Are the Minnesota Wild the best team in the West?

We live in a world where the Minnesota Wild are dynamite. If you still think of them as a perennial 8-11 seed destined to be golfing in May before drafting a middling talent somewhere in the mid-teens, it’s time to rethink that stance.

So the question now is … how big is the step they’ve taken? The West is thick with good hockey clubs, which makes the climb to king of the hill status a daunting task. Where do they fit?

The Wild are coming off of a season that saw them advance to the second round of playoffs, and they find themselves with a crop of young talent moving ever-closer to harvest.

Jonas Brodin, Charlie Coyle, Jason Zucker, Mikael Granlund, Nino Niederreiter, and Matt Dumba are all under 23 and legit, while the under 25 crowd of Marco Scandella, Jared Spurgeon, and Erik Haula are nothing to sneeze at either. And keep in mind, these players are just growing stronger everyday around names like Parise, Suter, Pominville, Vanek, and Koivu.

Here’s what they’ve done through 10 games, before we assess where they’re going.

  • They’ve prevented goals better than any team in the NHL so far, giving up 1.80 per night.

  • They’ve scored the third most goals per game, averaging 3.4 a night.

  • They’ve averaged the second most shots per game (35), allowed the least (22.9), and have yet to be outshot in a single game. This is … impressive.

  • They’re first in overall Fenwick percentage, second in Corsi.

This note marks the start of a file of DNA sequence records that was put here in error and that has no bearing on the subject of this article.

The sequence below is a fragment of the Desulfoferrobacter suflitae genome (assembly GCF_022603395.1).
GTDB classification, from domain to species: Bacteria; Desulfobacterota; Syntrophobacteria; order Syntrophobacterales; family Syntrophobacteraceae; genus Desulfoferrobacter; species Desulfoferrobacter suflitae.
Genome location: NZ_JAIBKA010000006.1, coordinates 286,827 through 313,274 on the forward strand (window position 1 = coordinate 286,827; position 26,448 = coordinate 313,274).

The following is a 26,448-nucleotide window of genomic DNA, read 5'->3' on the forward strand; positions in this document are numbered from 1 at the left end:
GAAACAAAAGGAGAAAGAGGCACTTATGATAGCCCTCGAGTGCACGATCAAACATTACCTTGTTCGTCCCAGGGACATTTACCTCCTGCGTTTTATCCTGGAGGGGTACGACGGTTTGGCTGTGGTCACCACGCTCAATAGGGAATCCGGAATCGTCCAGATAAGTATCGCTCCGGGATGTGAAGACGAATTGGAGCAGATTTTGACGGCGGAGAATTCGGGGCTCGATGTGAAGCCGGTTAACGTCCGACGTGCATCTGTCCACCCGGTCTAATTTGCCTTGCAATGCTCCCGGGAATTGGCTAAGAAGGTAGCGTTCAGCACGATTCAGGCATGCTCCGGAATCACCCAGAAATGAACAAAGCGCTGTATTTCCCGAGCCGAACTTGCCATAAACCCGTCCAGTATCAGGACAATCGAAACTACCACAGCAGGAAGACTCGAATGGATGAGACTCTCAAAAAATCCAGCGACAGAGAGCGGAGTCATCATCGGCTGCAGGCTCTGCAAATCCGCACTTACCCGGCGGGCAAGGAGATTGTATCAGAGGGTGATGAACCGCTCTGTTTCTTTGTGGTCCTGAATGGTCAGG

• They’re first in 5-on-5 scoring, outscoring their opponents at a rate of more than 2-to-1.

  • They have the league’s fourth best penalty kill (89.3%)

Okay, so that’s quite the start.

What’s really interesting? They’ve compiled those numbers despite a power play success rate of 6.4 percent, which is better than only the Awfullo Sabres. That’s two goals over 31 tries for the Wild, which combined with the short-handed goal they gave up leaves them at plus-one through 65 power play minutes.

While that’s downright ugly, it can’t stay that bad. They’re getting more than their share of shots when up a man, it just isn’t going in right now. But it will.

So, to the judgement:

Even a humming power play combined with all their other strengths isn’t enough to think they can top the Western Conference, though being involved in the conversation is no small compliment. Their goaltending isn’t as great as it has been, and other teams are just too good.

The Chicago Blackhawks look similar to the Wild by most numbers so far, but you’d take their top-end talent, their D-corps, and their experience over the Wild in playoffs, wouldn’t you?

The Kings have won two Cups in three years and aren’t sporting a markedly different roster. Do we think they’ve suddenly fallen off because of a slow-ish start?

The Blues might have the NHL’s best collection of blue-liners to go with some exceptional two-way forwards and a coach that knows how to shut teams down.

The Ducks depth is scary. The Sharks can still hang with the big boys. Even Dallas, who isn’t quite in this conversation, is not a team to take lightly.

Provided they stay healthy, this looks like a team that with a real shot at home ice advantage when the dust settles on the regular season. Most of their early numbers certainly point to at least that, particularly their plus-17 goal differential which trails only Pittsburgh.

But until a couple of those young guns take a Vladimir Tarasenko-esque step (I’m looking at you, Mikael Granlund), they’re gonna have to wait before being considered the best in the West. They can hang, but they’re not quite there yet.

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Are the Minnesota Wild the best team in the West?
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